Conversations For Transformation: Essays Inspired By The Ideas Of Werner Erhard

Conversations For Transformation

Essays By Laurence Platt

Inspired By The Ideas Of Werner Erhard

And More

Enrolling Others In Your Possibility Isn't A Chore

Starbucks Coffee, Napa, California, USA

July 17, 2008

This essay, Enrolling Others In Your Possibility Isn't A Chore, is the second in a group of twelve on Enrollment: It is also the second in an open group on Possibility: I am indebted to Bruce Munton who inspired this conversation.

Music by The Beatles - Photography by Michael Cooper Music by The Beatles - Photography by Michael Cooper
The Beatles Sergeant Pepper's Lonely Hearts Club Band
Enrolling others in your possibility isn't a chore. Do you have to  enroll others in your possibility?

Think of it like this:

If The Beatles enrolled only their Liverpool Cavern Club fans in the possibility of their music, they'd have become one kind of band. They would have been OK, just fine that way. Did they have to enroll the whole world  in the possibility of their music? No, they didn't have to. No one said they had to. No one made them do it.

But they did enroll the whole world in the possibility of their music, and they had the time of their lives  doing it. That's why today they're the greatest rock 'n roll band that ever was (and, possibly, ever will be). That, even though none of The Beatles participated in Werner's work although Yoko Ono did. She realized the value of it, saying "Werner's got a good gig.". Calmly persistent in the face of his initial resistance to the idea, Yoko enrolled John in participating. His registration, however, was cut short by his untimely demise.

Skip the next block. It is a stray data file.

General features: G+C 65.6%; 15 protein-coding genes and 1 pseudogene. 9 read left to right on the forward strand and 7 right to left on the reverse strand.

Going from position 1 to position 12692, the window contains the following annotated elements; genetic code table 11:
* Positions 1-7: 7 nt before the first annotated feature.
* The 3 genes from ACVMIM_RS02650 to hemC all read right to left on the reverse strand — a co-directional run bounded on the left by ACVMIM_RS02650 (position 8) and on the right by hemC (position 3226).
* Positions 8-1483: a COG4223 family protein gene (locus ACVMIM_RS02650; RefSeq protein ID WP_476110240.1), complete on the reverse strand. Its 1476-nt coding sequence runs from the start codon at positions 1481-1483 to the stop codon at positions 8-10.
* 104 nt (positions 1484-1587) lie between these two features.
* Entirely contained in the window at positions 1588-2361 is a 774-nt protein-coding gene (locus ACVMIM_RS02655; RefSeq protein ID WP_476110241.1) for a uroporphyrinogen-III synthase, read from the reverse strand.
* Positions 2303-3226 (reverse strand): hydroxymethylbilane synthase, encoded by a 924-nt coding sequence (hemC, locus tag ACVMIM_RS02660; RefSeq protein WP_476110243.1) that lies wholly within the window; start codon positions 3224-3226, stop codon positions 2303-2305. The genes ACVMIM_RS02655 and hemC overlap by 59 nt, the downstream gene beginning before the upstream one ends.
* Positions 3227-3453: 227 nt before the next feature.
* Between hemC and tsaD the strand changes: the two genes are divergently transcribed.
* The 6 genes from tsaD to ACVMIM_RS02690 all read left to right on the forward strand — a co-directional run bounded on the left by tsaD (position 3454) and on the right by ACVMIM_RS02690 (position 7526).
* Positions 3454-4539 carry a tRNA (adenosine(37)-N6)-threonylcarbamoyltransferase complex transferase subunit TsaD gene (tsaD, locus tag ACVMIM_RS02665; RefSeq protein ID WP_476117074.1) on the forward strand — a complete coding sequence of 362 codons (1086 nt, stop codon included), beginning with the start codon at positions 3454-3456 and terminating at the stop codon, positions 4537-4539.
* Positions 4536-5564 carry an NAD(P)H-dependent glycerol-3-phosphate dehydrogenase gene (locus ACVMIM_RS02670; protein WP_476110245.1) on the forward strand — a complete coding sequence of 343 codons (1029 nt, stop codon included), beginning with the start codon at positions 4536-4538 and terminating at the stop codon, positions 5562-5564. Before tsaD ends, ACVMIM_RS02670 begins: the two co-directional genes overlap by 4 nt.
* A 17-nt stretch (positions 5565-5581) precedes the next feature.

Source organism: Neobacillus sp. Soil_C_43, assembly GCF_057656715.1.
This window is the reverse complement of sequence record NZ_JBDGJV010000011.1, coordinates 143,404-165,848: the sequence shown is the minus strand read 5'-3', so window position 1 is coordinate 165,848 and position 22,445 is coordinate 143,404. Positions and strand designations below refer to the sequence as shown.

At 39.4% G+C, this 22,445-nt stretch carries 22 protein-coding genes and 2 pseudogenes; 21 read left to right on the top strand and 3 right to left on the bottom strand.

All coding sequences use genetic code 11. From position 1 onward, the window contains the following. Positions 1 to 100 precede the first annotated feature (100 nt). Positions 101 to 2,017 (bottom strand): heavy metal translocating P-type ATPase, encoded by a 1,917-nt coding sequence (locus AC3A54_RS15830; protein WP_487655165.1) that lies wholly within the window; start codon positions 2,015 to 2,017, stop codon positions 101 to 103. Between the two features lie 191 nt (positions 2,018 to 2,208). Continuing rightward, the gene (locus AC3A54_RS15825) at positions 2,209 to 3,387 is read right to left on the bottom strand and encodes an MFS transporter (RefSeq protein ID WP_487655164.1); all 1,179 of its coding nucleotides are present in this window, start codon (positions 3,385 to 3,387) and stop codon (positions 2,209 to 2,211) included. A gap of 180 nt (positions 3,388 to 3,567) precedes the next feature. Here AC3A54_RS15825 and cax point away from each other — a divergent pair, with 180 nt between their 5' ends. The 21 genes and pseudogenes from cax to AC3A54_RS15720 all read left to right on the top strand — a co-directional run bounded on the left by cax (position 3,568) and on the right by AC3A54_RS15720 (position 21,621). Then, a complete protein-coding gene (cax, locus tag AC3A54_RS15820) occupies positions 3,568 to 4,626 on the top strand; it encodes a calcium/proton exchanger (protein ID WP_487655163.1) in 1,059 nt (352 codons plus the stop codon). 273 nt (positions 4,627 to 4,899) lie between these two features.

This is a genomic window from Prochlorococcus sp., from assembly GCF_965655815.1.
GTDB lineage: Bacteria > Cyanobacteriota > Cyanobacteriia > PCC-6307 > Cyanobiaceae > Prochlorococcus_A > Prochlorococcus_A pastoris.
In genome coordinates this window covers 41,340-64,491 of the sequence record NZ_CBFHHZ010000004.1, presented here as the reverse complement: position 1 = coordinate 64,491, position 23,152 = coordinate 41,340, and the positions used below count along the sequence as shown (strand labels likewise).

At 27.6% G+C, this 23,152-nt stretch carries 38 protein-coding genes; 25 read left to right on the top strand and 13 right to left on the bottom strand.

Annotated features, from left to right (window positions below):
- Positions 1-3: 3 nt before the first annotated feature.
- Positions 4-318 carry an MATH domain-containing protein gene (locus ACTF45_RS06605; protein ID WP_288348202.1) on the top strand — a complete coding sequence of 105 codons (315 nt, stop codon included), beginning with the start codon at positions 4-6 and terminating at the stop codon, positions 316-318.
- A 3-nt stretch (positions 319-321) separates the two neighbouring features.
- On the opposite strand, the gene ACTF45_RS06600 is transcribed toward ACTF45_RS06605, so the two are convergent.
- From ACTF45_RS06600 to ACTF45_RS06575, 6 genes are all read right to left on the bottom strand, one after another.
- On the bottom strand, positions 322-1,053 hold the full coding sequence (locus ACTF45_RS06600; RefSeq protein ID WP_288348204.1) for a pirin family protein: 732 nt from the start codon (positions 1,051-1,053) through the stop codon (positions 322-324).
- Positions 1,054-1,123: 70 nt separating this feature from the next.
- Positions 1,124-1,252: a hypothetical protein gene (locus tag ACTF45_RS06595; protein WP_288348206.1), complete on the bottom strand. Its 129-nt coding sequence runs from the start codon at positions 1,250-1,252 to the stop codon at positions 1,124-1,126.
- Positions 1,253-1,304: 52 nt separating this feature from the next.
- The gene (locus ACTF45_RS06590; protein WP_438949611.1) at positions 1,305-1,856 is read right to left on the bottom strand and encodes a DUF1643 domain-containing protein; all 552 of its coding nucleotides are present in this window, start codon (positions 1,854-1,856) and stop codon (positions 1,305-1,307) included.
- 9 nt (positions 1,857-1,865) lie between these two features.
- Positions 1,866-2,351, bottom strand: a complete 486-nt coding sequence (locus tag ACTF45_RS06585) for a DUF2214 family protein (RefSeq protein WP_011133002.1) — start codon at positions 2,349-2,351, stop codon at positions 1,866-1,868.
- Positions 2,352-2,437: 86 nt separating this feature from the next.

Even if they didn't yet have access to the language tools Werner later developed constituted in his Magnum Opus of transformation, The Beatles knew if it's a possibility, if it's in authentic  possibility, it's inspiring. "Inspiring" is a word which simply must  be included in any worthwhile dictionary definition of possibility. A possibility is inspiring. The newness  of it, the "Wow!"  of seeing it for the first time, the very ... well ... possibility  of it (if you'll excuse my self referential speaking) calls forth enthusiasm. Its expression is hardly constrained. Enthusiasm born from it makes it hard to constrain. No agreement is required for it to engender enthusiasm. No approval is required to validate its enthusiasm. The enthusiasm  component is there from the get go. From then on, it's a matter of sharing it. But that's easy. It's not a chore. Genuine enthusiasm requires very little heat from the stove for it to boil over - if  it's born from an authentic possibility to begin with.

If you're experiencing enrolling others in your possibility as a chore, it's likely you haven't yet completely distinguished your possibility. If your possibility is authentic, if it's clear, if it's genuine, then it's inspiring to you. When it's inspiring to you, then it's inspiring to others. No effort is required for it to be enrolling. Inspiration grounded in possibility is naturally contagious: everyone gets it, everyone wants it. It literally enrolls others by itself.

Communication Promise E-Mail | Home

© Laurence Platt - 2008 through 2022 Permission